Questions without answers: Grieving my friend lost to suicide

Published February 17, 2024

Design by Olivia Li

Content warning: This essay discusses suicide.

Suicide and Crisis Lifeline: Dial 988 if you are in crisis or looking to help someone in crisis.

Visit 988lifeline.org for more information and resources.

There’s a voicemail I will never delete. “Please call me back whenever you get the chance, thank you.” Seeing who left it made my heart drop. I had her phone number saved, but we had never chatted one-on-one.

I called her back from the gritty stairwell of my friend’s Henle. Some part of me knew what she was going to say.

She told me that her older brother––my friend––passed away the night before.

I remember her voice when I asked her how he died—somber, collected, heavy. I wanted to tell her how sorry I was, to offer my condolences to her parents, but I could not keep myself together. My heart cracked for her as I processed that she was calling me, and all of his friends, to tell us that M. died by suicide the night before.

We hung up in under five minutes.

My high school friends and I went shopping for denim jackets ahead of his memorial service. They were M.’s signature fashion choice. We wore what he used to wear every day of high school. It was a way of showing up for each other. Together, we arrived at his service and listened to stories about his life.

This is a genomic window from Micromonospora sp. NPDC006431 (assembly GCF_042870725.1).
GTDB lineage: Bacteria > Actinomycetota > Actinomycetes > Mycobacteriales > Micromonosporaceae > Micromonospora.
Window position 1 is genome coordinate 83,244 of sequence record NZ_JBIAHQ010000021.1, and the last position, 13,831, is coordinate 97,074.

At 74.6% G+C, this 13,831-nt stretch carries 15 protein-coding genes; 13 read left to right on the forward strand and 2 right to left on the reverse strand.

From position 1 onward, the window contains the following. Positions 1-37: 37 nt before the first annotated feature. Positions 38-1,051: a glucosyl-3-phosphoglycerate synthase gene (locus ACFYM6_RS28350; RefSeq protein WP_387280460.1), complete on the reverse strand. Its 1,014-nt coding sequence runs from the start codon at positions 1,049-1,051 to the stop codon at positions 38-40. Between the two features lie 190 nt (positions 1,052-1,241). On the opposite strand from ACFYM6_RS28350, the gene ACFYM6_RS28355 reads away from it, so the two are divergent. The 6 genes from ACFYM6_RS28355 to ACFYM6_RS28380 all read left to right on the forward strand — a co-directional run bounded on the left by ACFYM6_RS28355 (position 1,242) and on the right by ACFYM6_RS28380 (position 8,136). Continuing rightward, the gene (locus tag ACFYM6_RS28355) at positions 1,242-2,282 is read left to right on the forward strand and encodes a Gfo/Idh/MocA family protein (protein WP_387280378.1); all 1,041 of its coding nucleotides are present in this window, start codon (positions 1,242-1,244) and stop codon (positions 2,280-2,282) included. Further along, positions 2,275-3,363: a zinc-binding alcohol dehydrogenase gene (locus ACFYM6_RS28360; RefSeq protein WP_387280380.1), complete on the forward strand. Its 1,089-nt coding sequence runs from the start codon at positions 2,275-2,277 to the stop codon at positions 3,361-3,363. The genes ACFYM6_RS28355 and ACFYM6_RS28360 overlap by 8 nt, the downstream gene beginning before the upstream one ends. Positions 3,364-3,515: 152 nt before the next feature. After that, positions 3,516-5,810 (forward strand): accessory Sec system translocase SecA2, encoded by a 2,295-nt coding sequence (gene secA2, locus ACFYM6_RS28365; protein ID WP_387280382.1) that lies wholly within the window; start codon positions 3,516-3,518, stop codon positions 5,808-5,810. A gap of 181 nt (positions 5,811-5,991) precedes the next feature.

My garage—with its greasy tools, fully stocked fridge, and occasional cockroach companions—was a palace for our late nights watching bad movies until someone fell asleep (usually me). We compared the color grading of the Fifty Shades of Grey (2015) films to their predecessors in Twilight (2008). We played cup pong with lemonade until E. had acid reflux. We did these things together—we tried to say goodbye together, too.

Grieving someone who died by suicide is specific. M. did not die from an accident or old age, he was not in poor physical health. He did this. He felt like this was the only thing he could do. 

I tried not to talk about M. with my friends at Georgetown when I got back two days after his burial. Saying anything more than “no, I’m not fine” felt too awful to put onto others. My high school friends stopped talking about M., too. We kept our texts and conversations lighthearted, unmoored by loss even as it marred everything within reach. I stopped showing how sad I was all the time. I started to grieve alone.

I carry so much anger, guilt, and blame over his death. I scream so many questions into my head. 

Why did M. feel this way? Why couldn’t he find help? Why did he not see a way out? Did he think about how this would impact everyone who loved him so desperately? Did he know how much we loved him? Why didn’t I do more? What would have happened if I texted him that same Monday he died by suicide? 

Why did M. die?

None have a remotely comforting answer—and M., of course, isn’t around to give one. I read that one day I should try to stop asking them, and that I should let go of blame. But isn’t blame important? Doesn’t blame mean accountability for his death? Aren’t we all accountable?